Nonetheless, President Barack Obama defended Ms. Sebelius’ decision to reject the FDA recommendation, saying at the time that he believed the nation should exercise “common sense” when deciding what medicines to allow over the counter. White House spokesman Jay Carney reiterated that line on Friday, again calling it a “common-sense approach.”

Common sense would be to make decisions based on reputable scientific research, as Mr. Obama had pledged to do during his first inaugural address, when he said he would “restore science to its rightful place” in policymaking. Instead, “common-sense” effectively means “compromise” with those whose real agenda is to erode access to contraception and those who mistakenly think Plan B has something to do with abortion.

Plan B is not an abortion pill, like RU-486, which must be administered in a doctor’s office. Instead, it prevents the fertilization of an egg, which is why it must be used within about 120 hours of intercourse. Nonetheless, Plan B has become a target of abortion-rights foes and those who think that increasing access to contraception somehow leads to promiscuity.

The Obama administration’s decision to reject the Food and Drug Administration’s advice on Plan B was a surprising one for a president who has otherwise done much good for the cause of women’s health care. Under the Affordable Care Act, women can now receive free birth control; they can get preventive services like mammograms, new baby care and well-child visits without co-pays; and there are greater crackdowns on discriminatory insurance premiums based on gender.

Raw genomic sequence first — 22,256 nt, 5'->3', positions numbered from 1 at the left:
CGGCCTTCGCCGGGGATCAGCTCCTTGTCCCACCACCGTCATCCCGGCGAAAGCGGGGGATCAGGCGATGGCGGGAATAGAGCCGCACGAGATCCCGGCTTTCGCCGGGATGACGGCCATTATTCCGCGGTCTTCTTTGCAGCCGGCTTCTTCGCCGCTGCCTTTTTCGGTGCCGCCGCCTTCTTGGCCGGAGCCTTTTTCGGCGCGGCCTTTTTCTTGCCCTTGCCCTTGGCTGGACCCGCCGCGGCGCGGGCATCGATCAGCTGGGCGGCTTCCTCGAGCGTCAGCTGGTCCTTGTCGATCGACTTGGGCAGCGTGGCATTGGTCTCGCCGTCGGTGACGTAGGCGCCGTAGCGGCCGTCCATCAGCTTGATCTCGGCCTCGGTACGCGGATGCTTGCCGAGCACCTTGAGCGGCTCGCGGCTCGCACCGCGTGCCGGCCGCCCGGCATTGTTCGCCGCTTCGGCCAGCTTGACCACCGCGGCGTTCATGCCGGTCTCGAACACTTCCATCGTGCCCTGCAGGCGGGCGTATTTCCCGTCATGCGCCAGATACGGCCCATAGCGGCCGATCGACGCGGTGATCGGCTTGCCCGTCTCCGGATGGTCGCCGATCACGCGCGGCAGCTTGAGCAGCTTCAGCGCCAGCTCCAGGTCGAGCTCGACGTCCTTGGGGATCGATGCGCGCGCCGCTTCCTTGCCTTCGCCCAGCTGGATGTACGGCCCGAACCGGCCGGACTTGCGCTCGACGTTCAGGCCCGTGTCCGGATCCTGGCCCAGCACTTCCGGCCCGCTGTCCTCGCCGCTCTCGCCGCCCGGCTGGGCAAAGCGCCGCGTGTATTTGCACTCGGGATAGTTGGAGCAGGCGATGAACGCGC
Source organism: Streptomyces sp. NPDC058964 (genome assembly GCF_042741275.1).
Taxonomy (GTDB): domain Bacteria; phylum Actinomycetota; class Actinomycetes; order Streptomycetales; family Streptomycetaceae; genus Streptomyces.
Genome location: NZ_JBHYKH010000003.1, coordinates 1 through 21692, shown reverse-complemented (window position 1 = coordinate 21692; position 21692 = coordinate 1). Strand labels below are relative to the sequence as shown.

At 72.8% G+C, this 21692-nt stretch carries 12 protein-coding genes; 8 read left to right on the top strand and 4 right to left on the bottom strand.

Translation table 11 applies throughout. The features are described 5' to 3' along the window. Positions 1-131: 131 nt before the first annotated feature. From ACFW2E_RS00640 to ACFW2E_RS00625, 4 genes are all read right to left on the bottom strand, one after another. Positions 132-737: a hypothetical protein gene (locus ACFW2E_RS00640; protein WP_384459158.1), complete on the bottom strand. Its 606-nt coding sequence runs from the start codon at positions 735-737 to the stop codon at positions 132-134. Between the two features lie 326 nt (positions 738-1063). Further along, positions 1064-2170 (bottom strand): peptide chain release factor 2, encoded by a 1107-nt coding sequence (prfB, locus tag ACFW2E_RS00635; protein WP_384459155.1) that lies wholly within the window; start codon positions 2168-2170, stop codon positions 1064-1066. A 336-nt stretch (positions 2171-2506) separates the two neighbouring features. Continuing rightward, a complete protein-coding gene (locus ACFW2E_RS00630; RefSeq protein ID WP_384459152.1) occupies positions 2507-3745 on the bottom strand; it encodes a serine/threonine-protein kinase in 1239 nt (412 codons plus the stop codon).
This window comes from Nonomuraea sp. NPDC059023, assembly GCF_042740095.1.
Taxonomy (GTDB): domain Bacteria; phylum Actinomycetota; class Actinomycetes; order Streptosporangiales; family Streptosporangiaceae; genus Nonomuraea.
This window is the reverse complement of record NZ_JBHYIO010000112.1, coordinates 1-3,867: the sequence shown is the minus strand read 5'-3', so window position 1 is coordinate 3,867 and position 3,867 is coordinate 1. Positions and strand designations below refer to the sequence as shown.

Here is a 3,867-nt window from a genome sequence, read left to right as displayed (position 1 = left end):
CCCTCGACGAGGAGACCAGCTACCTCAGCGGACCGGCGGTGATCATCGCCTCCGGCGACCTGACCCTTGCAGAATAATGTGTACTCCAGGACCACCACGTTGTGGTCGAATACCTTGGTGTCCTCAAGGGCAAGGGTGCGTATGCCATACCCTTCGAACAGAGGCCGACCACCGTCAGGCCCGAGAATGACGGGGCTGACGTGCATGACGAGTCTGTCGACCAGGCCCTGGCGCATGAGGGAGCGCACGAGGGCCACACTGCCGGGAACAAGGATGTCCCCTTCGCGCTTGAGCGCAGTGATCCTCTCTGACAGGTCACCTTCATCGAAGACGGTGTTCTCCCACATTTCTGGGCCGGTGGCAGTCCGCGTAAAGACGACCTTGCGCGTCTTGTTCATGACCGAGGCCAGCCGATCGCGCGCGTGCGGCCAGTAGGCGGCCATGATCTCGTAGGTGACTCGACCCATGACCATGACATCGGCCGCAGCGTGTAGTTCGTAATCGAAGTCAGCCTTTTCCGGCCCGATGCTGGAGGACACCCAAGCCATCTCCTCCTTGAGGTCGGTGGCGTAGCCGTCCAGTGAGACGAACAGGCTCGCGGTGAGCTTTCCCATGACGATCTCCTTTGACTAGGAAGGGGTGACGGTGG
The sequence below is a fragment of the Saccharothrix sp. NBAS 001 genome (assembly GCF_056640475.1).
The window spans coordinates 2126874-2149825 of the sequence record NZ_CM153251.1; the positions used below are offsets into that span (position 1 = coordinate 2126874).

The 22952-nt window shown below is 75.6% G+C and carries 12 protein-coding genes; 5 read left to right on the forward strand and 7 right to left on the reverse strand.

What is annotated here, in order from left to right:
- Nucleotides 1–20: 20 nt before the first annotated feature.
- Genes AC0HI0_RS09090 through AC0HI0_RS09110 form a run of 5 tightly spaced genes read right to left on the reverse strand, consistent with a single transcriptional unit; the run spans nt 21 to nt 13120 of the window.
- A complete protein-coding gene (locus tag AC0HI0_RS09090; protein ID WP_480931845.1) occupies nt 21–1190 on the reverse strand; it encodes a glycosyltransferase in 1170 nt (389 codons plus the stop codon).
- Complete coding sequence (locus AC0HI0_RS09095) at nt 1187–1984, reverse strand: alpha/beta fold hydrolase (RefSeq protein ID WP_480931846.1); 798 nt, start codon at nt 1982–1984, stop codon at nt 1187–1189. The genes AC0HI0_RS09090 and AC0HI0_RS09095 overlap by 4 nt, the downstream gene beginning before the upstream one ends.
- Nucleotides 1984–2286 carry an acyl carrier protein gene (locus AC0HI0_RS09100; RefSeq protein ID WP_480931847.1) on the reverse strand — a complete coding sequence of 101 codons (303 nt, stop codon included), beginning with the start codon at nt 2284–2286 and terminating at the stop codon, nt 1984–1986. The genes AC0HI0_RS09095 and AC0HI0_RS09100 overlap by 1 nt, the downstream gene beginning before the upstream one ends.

The only conceivable explanation for the president’s decision was that it was an attempt, amid a re-election campaign, to avoid fueling the trumped-up narrative that his efforts to extend contraception access amounted to a “war on religion.” Judge Korman called the ban “politically motivated, scientifically unjustified and contrary to agency precedent.” His decision was supported by scientists, experts, women’s reproductive health groups and the American Academy of Pediatrics, which had advised its members to issue blanket Plan B prescriptions to teen girls as a means to get around the Obama administration policy.

This ruling comes at a time when women’s reproductive rights are being put at risk in state houses across the country. North Dakota recently passed legislation to ban any abortion after six weeks, the strictest such measure in the nation. It trumped legislation passed in Arkansas earlier this year to ban abortions in the 12th week of pregnancy, and it is about to be leapfrogged by a Kansas bill that defines life as beginning at fertilization.

It is unclear yet whether the Obama administration will try to fight the Plan B ruling. Mr. Carney said in a news conference that the president’s opinion “has not changed.” But now, the president doesn’t even have the excuse of political expediency to justify his position. The science is clear, and so are the public health benefits of making Plan B widely available. The president should let this decision stand.